Stacey Abrams' Georgia Voters "Knew It Was Going To Happen"

Abrams tried. But ultimately she could not, for now, preserve her supporters' idea of democracy in Georgia.

WARNER ROBINS, Georgia — On her day off from work at a veterinarian’s office she runs, Summer Moore spent two hours in line to cast an early vote for Stacey Abrams for governor in the midterm elections here. “I knew I had to hang in there because I wasn’t going to come back,” she said. She had passed the time thumbing away at her phone — she posted a picture of the line snaking down a long corridor on her Facebook page. At one point, her bestie, Latasha Colbert, checked in to suggest she reconsider going back another time. “I said 'no'!”

The friends spent the final hours of Summer’s 40th birthday this past week anguished over the result of the governor’s race. Their conversation with BuzzFeed News sharply reflected the mood of almost two dozen black Georgians interviewed in eight different counties: the idea that a qualified black woman could garner 2 million votes — more than Democrats Barack Obama in 2012, Michelle Nunn and Jason Carter in 2014, and Hillary Clinton in 2016 — and still lose to an opponent who stoked fear in his supporters about her, and refused to step down from a powerful position overseeing the election, confirmed an ominous belief that the election was rigged by white people loathe to hand the reins of power to a black woman.

Dispirited Georgians said over and over that they cast votes for Abrams because her emergence represented a clear marker of progress in their lifetimes in a state still haunted by the vestiges of slavery, the Civil War, Reconstruction, and Jim Crow. People whose parents were sharecroppers cast a vote for her. Some had parents who had worked for white people and had sacrificed everything for their offspring to have more than they did. Many said that Abrams’ story that she had been invited, as her high school’s valedictorian, to the Governor’s Mansion only to have someone question whether she belonged there, presumably because of her race, felt personal.

Therein lies what for Abrams’ voters felt like the most dispiriting aspect of how this unfolded: Georgia had a chance to elect — in the cradle of the civil rights movement — an advocate who inherited all of the resolve and daring of a generation of doers in the face of oppression, only for Georgia to elect someone who many of Abrams’ supporters view as a modern avatar of the state’s cruelty toward black people, with Abrams’ loss as the evidence that she’s an heir to the prior generation’s burdens, too.

“The thing is, we already knew it was going to happen,” said Latasha.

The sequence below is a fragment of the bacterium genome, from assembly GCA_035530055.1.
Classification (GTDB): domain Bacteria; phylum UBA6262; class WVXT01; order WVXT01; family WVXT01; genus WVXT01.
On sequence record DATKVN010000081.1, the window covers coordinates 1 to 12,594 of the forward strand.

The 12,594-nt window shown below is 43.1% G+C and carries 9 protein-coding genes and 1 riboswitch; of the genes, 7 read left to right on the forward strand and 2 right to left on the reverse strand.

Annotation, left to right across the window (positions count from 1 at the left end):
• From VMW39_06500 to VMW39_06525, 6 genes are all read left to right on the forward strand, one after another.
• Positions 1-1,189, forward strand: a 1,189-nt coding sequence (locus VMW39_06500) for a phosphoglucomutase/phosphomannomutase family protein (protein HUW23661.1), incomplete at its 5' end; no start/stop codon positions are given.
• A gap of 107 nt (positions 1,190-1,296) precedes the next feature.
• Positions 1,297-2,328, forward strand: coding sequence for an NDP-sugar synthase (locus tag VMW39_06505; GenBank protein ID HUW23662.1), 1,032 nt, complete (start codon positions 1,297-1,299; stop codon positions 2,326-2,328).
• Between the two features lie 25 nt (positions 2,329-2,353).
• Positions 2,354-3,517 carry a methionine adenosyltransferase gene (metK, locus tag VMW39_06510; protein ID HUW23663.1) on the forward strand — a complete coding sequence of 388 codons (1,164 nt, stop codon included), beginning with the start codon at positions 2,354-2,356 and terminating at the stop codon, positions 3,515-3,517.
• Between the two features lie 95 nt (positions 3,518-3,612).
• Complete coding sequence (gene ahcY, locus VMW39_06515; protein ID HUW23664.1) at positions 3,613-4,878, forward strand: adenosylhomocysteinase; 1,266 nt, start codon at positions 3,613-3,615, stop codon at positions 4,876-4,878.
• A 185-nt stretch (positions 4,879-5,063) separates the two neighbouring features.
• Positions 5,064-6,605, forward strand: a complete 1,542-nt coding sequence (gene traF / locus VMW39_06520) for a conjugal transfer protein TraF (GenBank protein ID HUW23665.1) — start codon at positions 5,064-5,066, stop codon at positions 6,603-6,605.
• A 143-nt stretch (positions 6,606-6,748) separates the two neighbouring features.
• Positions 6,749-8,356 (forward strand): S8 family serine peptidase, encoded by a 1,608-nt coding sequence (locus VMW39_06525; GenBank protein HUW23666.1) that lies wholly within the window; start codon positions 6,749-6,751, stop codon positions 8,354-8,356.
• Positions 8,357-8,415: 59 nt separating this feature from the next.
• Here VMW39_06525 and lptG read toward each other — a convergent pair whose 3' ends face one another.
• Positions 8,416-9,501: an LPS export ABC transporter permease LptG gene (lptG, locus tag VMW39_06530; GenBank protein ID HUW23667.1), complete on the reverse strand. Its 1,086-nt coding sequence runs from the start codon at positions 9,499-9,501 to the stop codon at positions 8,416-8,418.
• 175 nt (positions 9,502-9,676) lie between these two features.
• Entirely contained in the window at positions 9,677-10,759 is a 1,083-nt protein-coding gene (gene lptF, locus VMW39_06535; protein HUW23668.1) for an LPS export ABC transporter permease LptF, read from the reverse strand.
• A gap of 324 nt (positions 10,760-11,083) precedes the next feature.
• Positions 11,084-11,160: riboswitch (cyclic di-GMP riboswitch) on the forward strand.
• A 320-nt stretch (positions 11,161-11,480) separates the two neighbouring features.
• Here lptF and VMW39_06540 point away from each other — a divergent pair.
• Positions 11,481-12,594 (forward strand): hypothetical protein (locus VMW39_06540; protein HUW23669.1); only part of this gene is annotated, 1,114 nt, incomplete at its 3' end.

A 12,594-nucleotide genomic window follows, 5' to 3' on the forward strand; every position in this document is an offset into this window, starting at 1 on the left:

“Do you think that we would be having this discussion if [she] were another color? I’m just asking.”

Summer said she’d seen too many people who appeared to be primed to vote for Abrams, many of them elderly and suffering, simply give up in long lines.

“Who’s to say they came back?”

Ending her campaign Friday, Abrams said the next phase in her career would be to try to fix problems that allowed Brian Kemp, who will be the next governor, to “baldly pin his hopes for election on the suppression of the people’s democratic right to vote” in Georgia, where Abrams on election night said that “civil rights has always been an act of will and a battle for our souls.” How bad has it gotten here in middle Georgia? Some people think Trump had it out for the state, landing Air Force One twice in central Georgia — once to survey damage from Hurricane Michael, and later to campaign for Kemp. Latasha and Summer seemed to hint at a conspiracy.

“Who’s to say it didn’t happen?"

Does it even matter that some of the bad stories about voter suppression and intimidation are true or not? People recall them anyway. Someone heard about how an organizer canvassing for Abrams had the police called on them. Another heard about a local elected official driving elderly people to the polls getting harassed by police. Then there were the countless stories of people who had shown up to cast a ballot only to find out they weren’t in the right place, or that their ID was unlawful. Surely these stories don’t indicate illegal behavior, Latasha said. “But it’s Georgia.”

It was little consolation, but Abrams delivered a call to action in her speech ending her campaign, which she said was not a concession but rather just an acknowledgment that there was little more she could do. “But we are a mighty nation because we embedded in our national experiment the chance to fix what is broken,” Abrams said. “To call out what has faltered. To demand fairness wherever it can be found. Which is why on election night, I declared that our fight to count every vote is not about me. It is about us. It’s about the democracy we share and our responsibility to preserve our way of life. Our democracy. Because voting is a right and not a privilege.”